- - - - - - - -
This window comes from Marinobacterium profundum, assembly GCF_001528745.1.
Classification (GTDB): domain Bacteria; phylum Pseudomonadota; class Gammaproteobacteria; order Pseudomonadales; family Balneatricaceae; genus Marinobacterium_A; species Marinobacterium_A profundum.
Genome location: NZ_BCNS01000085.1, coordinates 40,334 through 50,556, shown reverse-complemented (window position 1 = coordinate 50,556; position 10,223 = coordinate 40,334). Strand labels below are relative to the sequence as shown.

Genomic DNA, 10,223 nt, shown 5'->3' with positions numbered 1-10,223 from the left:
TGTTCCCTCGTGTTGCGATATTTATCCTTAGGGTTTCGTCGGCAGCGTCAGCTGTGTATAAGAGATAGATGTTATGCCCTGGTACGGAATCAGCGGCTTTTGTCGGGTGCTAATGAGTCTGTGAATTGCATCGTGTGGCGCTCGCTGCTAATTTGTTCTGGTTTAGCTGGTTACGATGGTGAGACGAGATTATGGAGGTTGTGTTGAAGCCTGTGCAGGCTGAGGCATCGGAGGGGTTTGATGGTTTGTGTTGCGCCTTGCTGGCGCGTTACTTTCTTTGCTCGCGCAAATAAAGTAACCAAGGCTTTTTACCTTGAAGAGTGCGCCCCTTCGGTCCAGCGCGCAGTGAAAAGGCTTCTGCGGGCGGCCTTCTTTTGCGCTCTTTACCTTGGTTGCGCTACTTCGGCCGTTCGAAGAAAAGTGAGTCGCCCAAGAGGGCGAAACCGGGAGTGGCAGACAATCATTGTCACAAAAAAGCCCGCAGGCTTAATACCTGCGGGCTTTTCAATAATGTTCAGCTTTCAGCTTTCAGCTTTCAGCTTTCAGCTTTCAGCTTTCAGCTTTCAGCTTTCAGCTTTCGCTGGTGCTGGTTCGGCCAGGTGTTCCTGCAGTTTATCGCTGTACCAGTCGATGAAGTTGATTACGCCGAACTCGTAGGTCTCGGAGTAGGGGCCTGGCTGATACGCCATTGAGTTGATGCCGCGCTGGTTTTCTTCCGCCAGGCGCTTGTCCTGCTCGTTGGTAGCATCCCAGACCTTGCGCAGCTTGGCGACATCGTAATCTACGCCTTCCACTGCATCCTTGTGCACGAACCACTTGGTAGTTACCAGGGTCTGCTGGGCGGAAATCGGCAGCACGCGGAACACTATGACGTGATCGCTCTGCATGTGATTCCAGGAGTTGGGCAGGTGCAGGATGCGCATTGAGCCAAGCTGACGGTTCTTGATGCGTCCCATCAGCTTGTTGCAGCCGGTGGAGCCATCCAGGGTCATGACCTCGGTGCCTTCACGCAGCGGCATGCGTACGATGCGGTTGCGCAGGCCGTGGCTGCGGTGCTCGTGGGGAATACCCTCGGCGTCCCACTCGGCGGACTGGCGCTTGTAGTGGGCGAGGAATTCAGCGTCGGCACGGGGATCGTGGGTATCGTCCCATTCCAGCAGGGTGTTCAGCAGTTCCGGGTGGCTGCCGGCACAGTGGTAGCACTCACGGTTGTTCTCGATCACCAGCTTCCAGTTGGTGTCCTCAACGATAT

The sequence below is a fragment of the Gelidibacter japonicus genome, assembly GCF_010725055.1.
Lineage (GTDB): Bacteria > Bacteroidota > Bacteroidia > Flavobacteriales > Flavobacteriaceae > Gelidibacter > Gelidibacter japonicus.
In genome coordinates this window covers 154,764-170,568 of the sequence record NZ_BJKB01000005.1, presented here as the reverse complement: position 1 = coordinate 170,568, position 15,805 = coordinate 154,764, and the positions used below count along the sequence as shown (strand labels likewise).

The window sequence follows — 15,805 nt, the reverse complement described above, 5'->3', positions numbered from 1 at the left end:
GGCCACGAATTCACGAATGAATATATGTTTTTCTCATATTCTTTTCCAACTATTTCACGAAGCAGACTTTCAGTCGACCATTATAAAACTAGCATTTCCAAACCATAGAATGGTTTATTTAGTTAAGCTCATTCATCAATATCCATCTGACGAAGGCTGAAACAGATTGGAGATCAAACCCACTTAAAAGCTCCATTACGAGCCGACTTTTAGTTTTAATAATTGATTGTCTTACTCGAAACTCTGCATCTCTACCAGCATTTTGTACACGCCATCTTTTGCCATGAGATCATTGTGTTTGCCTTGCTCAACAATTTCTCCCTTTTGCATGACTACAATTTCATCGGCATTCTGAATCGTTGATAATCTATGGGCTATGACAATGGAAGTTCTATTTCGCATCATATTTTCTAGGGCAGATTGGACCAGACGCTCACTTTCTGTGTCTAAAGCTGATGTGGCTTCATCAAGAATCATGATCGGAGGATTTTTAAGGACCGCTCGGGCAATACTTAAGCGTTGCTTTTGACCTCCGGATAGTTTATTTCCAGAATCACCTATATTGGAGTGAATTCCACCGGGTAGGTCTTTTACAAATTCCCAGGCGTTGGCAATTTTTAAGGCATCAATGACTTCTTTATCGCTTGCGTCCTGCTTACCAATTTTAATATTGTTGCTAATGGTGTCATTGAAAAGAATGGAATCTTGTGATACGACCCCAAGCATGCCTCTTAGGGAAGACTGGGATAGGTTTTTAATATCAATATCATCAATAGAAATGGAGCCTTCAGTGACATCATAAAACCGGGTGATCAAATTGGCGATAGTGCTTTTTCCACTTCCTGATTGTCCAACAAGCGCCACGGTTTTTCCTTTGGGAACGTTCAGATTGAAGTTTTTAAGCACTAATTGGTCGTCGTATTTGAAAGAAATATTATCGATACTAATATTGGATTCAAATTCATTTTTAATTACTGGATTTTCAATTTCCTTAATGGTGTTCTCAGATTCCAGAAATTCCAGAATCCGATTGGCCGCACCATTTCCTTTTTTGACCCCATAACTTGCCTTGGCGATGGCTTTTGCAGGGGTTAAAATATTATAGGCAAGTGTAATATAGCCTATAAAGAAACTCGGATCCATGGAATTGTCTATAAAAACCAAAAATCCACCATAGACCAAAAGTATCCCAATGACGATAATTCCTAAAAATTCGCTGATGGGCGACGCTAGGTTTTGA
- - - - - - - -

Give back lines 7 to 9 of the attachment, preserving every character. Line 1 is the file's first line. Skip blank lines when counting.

Lineage (GTDB): Bacteria > Bacteroidota > Bacteroidia > Flavobacteriales > Flavobacteriaceae > Gelidibacter > Gelidibacter japonicus.
In genome coordinates this window covers 154,764-170,568 of the sequence record NZ_BJKB01000005.1, presented here as the reverse complement: position 1 = coordinate 170,568, position 15,805 = coordinate 154,764, and the positions used below count along the sequence as shown (strand labels likewise).

The window sequence follows — 15,805 nt, the reverse complement described above, 5'->3', positions numbered from 1 at the left end: